Influence of Chemical Oxygen Demand/Total Kjeldahl Nitrogen Ratio and Sludge Age on Nitrification of Nitrogenous Wastewater

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Abstract:

Four laboratory-scale biological nitrification units (influent total Kjeldahl nitrogen [TKN] = 1002 to 1062 mg/L) were operated at chemical oxygen demand (COD)/TKN ratios of approximately 0.5, 1.0, 15, and 2.0 and at three different sludge ages of 30, 20, and 10 days to study the influence of COD/TKN, sludge age, COD loading, and TKN loading on nitrification and nitrifiers. Percent nitrification was found to increase with decreases in COD/TKN and increases in sludge age. The average nitrifier concentration increased from 460 mg/L at a COD/TKN of 2.22 and a sludge age of 10 days to 706 mg/L at a COD/TKN of 0.676 and a sludge age of 30 days. The nitrifier fraction was found to be higher at a lower COD/TKN and lower at a higher COD/TKN. The nitrifier fraction increased with the decrease in sludge age and COD loadings and the increase in TKN loadings. The effect of sludge age on the nitrifier fraction was amplified at a COD/ TKN of approximately 0.5 rather than at approximately 2.0. The nitrification rate (kilograms TKN oxidized per kilograms nitrifiers per day) was shown to be dependent on COD/TKN and sludge age.

The activity performed by Nitrobacter was affected at all COD/TKN ratios studied as well as at a sludge age of 10 days. This was manifested by the accumulation of high levels of nitrite-nitrogen in the nitrified effluent. The presence of heterotrophs did not affect nitrification rates and the growth of nitrifiers, which were found to be beneficial. High sludge age and COD loadings resulted in a higher sludge volume index of more than 200 mL/g mixed liquor suspended solids. Microscopic examination showed filamentous structure of sludge under these conditions.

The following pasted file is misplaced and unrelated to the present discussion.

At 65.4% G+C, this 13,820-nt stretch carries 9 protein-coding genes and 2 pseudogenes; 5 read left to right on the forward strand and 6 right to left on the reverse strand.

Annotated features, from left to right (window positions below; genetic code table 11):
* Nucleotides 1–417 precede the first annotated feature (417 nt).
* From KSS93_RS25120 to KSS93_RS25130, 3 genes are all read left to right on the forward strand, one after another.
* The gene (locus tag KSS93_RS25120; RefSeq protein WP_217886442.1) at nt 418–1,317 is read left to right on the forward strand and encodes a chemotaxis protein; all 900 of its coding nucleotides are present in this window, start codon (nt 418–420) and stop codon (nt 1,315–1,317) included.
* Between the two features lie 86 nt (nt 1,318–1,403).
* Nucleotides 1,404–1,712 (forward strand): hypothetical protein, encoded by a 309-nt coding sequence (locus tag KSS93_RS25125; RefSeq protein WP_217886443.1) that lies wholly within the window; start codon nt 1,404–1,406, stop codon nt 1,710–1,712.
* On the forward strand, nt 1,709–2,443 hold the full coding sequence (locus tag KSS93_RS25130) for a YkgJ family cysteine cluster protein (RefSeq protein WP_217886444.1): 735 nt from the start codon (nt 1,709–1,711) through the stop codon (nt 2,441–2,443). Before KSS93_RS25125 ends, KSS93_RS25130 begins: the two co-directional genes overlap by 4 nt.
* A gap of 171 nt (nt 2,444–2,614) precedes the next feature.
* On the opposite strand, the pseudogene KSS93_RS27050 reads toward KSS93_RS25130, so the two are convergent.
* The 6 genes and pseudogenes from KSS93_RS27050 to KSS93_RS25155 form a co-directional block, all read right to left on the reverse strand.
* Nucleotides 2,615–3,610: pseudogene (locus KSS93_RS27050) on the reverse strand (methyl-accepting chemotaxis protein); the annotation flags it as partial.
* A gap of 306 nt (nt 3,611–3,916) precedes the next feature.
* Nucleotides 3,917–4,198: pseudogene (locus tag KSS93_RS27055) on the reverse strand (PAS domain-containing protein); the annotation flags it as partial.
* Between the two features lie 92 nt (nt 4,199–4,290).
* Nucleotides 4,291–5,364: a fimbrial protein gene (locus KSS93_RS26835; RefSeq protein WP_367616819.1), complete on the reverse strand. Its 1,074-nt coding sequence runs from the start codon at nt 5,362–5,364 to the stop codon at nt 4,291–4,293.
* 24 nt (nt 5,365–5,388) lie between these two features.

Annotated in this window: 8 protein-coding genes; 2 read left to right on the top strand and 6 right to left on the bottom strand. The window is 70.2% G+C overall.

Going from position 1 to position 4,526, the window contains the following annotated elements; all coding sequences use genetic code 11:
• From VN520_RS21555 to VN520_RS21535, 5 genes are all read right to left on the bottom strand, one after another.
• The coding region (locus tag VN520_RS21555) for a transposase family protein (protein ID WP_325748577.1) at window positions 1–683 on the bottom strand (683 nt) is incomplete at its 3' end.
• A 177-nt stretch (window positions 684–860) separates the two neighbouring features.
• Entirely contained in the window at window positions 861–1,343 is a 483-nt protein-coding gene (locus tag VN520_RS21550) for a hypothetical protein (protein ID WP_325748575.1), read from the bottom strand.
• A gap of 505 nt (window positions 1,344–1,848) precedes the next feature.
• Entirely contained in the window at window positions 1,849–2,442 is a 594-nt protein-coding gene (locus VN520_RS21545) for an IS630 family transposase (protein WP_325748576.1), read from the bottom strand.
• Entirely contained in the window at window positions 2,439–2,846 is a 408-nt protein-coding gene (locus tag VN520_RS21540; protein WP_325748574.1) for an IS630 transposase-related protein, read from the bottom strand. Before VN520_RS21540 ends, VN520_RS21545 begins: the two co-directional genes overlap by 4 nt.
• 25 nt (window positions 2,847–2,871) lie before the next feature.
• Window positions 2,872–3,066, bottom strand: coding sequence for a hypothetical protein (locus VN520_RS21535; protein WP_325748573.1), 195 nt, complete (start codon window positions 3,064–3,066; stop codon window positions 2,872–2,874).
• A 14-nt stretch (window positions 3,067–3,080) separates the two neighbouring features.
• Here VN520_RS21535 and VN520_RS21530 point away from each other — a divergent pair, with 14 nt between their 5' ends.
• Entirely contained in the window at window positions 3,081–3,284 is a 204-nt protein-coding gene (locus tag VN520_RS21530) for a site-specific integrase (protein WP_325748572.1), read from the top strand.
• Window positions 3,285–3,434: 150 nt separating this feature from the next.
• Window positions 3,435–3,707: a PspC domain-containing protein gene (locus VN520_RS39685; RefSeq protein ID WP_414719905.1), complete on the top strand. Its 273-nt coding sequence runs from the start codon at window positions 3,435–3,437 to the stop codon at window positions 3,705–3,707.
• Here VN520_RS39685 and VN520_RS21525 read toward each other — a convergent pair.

It is concluded from the investigations that a sludge age of 30 days and a COD/TKN of approximately 1.0 are optimal to yield maximum nitrification and nitrifier growth rates for treating high-strength nitrogenous wastewater.
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  • Water Environment Research® (WER®) publishes peer-reviewed research papers, research notes, state-of-the-art and critical reviews on original, fundamental and applied research in all scientific and technical areas related to water quality, pollution control, and management. An annual Literature Review provides a review of published books and articles on water quality topics from the previous year.

    Published as: Sewage Works Journal, 1928 - 1949; Sewage and Industrial Wastes, 1950 - 1959; Journal Water Pollution Control Federation, 1959 - Oct 1989; Research Journal Water Pollution Control Federation, Nov 1989 - 1991; Water Environment Research, 1992 - present.
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